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Connecting foraging and roosting areas reveals how food stocks explain shorebird numbers
Bakker, W.J.; Ens, B.J.; Dokter, A.M.; van der Kolk, H.-J.; Rappoldt, K.; van de Pol, M.; Troost, K.; van der Veer, H.W.; Bijleveld, A.I.; van der Meer, J.; Oosterbeek, K.; Jongejans, E.; Allen, A.M. (2021). Connecting foraging and roosting areas reveals how food stocks explain shorebird numbers. Est., Coast. and Shelf Sci. 259: 107458.
In: Estuarine, Coastal and Shelf Science. Academic Press: London; New York. ISSN 0272-7714; e-ISSN 1096-0015, meer
Peer reviewed article  

Beschikbaar in  Auteurs 

    Haematopus Linnaeus, 1758 [WoRMS]
Author keywords
    Connectivity; Foraging behaviour; Local movements; Oystercatcher; Population size; Zoobenthos; Europe; Netherlands; Wadden sea

Auteurs  Top 
  • Bakker, W.J.
  • Ens, B.J., meer
  • Dokter, A.M.
  • van der Kolk, H.-J.
  • Rappoldt, K.
  • van de Pol, M.
  • Troost, K., meer
  • van der Veer, H.W., meer
  • Bijleveld, A.I., meer
  • van der Meer, J., meer
  • Oosterbeek, K.
  • Jongejans, E.
  • Allen, A.M.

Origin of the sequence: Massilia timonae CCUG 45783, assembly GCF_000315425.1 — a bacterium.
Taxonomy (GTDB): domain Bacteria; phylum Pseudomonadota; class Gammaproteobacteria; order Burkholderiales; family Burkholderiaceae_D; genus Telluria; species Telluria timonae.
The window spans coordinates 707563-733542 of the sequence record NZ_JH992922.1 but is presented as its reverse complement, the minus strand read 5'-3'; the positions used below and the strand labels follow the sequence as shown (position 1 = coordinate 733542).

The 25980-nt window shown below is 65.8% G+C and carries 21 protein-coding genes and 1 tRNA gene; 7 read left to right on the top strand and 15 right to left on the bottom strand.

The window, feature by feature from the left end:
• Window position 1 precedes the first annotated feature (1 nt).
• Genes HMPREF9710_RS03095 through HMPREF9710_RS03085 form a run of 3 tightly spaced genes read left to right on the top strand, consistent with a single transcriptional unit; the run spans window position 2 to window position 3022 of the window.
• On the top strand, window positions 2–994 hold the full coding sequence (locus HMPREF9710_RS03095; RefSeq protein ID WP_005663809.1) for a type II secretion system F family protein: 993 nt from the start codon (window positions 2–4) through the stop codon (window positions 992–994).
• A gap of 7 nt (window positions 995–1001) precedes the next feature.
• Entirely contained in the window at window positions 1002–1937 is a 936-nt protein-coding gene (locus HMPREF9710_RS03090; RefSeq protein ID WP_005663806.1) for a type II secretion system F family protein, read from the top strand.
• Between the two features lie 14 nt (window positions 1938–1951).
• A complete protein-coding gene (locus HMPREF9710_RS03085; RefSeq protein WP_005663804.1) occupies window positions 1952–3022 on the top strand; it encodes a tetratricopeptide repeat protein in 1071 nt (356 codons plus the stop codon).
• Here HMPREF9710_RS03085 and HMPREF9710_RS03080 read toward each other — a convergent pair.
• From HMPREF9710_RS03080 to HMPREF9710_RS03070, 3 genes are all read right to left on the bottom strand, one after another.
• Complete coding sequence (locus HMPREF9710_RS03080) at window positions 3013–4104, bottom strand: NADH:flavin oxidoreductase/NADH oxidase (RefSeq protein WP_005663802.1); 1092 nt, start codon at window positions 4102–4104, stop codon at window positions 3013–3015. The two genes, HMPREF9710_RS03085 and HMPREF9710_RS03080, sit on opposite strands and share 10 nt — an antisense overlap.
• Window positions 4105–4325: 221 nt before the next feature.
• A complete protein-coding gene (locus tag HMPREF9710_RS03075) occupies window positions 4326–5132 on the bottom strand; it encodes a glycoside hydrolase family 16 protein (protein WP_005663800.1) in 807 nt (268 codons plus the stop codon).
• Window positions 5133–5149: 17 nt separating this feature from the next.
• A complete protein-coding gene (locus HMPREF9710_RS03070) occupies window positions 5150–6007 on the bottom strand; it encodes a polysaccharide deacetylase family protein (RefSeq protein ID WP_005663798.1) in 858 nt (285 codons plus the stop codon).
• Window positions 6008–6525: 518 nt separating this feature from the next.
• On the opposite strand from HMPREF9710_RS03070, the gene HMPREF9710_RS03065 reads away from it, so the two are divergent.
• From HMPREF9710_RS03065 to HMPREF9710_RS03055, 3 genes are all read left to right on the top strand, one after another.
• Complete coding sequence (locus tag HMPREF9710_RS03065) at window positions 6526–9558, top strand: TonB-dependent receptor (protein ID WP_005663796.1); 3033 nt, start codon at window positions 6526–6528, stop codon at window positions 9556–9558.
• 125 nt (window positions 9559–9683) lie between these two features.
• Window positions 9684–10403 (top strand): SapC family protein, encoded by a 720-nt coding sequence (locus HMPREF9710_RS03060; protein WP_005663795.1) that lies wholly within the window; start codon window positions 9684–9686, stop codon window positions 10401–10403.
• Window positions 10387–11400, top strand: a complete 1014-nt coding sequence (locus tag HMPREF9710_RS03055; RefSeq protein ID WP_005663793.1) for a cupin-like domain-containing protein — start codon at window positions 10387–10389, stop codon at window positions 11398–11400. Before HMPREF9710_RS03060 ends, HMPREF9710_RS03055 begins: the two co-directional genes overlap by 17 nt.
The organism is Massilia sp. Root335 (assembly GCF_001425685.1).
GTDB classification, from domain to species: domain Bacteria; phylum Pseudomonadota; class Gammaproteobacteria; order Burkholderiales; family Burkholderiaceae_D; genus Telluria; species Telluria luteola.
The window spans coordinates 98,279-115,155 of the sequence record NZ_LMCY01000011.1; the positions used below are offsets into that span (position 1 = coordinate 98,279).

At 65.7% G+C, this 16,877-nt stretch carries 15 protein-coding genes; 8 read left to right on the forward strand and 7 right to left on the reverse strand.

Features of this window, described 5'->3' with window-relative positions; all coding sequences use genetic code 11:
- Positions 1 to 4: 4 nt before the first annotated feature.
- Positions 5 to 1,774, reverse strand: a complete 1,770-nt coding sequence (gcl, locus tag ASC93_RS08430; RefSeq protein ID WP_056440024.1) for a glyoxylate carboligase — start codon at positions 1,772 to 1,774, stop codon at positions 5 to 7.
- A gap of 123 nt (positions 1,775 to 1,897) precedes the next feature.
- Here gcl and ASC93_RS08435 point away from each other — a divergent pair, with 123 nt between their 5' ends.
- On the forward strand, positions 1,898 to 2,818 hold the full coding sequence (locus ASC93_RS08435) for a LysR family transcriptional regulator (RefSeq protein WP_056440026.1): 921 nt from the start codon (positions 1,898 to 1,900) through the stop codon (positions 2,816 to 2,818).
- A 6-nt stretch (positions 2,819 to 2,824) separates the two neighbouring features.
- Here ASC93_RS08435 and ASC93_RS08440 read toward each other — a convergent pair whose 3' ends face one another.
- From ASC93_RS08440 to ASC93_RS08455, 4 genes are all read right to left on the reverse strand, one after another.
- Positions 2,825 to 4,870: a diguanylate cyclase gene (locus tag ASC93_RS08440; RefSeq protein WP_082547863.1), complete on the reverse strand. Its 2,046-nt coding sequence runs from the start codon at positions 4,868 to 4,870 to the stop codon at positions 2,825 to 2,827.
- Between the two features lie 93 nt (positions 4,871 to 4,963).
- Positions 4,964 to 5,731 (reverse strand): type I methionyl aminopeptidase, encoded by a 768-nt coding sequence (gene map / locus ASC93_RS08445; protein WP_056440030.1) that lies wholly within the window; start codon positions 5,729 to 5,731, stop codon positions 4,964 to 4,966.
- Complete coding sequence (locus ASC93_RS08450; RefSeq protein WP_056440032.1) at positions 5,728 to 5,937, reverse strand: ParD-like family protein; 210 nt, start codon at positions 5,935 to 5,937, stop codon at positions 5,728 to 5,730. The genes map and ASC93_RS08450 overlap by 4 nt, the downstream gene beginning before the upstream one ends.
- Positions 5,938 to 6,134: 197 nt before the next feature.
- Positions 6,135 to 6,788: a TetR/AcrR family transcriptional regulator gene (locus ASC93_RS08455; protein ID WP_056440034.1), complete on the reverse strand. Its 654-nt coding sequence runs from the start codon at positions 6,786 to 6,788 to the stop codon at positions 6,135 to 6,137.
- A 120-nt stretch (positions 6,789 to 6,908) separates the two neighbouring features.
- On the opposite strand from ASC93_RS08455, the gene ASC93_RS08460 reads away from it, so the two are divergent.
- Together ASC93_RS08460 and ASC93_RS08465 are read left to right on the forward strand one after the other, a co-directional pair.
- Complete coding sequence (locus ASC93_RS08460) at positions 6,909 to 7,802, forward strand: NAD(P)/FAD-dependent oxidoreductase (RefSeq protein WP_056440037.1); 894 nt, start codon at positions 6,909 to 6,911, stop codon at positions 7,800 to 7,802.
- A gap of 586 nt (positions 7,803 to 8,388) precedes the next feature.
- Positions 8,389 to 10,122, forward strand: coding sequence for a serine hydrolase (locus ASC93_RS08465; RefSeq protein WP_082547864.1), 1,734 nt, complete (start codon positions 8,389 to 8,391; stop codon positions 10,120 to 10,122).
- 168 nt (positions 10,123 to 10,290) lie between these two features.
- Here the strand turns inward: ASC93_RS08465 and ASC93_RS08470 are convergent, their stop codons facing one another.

Shorebird populations, especially those feeding on shellfish, have strongly declined in recent decades and identifying the drivers of these declines is important for conservation. Changing food stocks are thought to be a key driver of these declines and may also explain why trends have not been uniform across Europe's largest estuary. We therefore investigated howwinter population trends of Eurasian oystercatchers ( Haematopus ostralegus) were linked to food availability in the Dutch Wadden Sea. Our analysis incorporated two spatial scales, a smaller scale focused on roost counting areas and food available to birds in these areas and a larger spatial scale of tidal basins. A novelty in our study is that we quantify the connectivity between roosting and foraging areas, identified from GPS tracking data. This allowed us to estimate food available to roosting birds and thus how food availability may explain local population trends. At the smaller spatial scale of roost counting areas, there was no clear relationship between available food and the number of roosting oystercatchers, indicating that other factors may drive population fluctuations at finer spatial scales. At the scale of tidal basins, however, there was a significant relationship between population trends and available food, especially cockle Cerastoderma edule,. Mortality and recruitment alone could not account for the large fluctuations in bird counts, suggesting that the site choice of wintering migratory oystercatchers may primarily drive these large fluctuations. Furthermore, the relationship between oystercatcher abundance and benthic food stocks, suggests winter shorebird counts could act as ecological indicators of ecosystem health, informing about the winter status of food stocks at a spatial scale of tidal basins.

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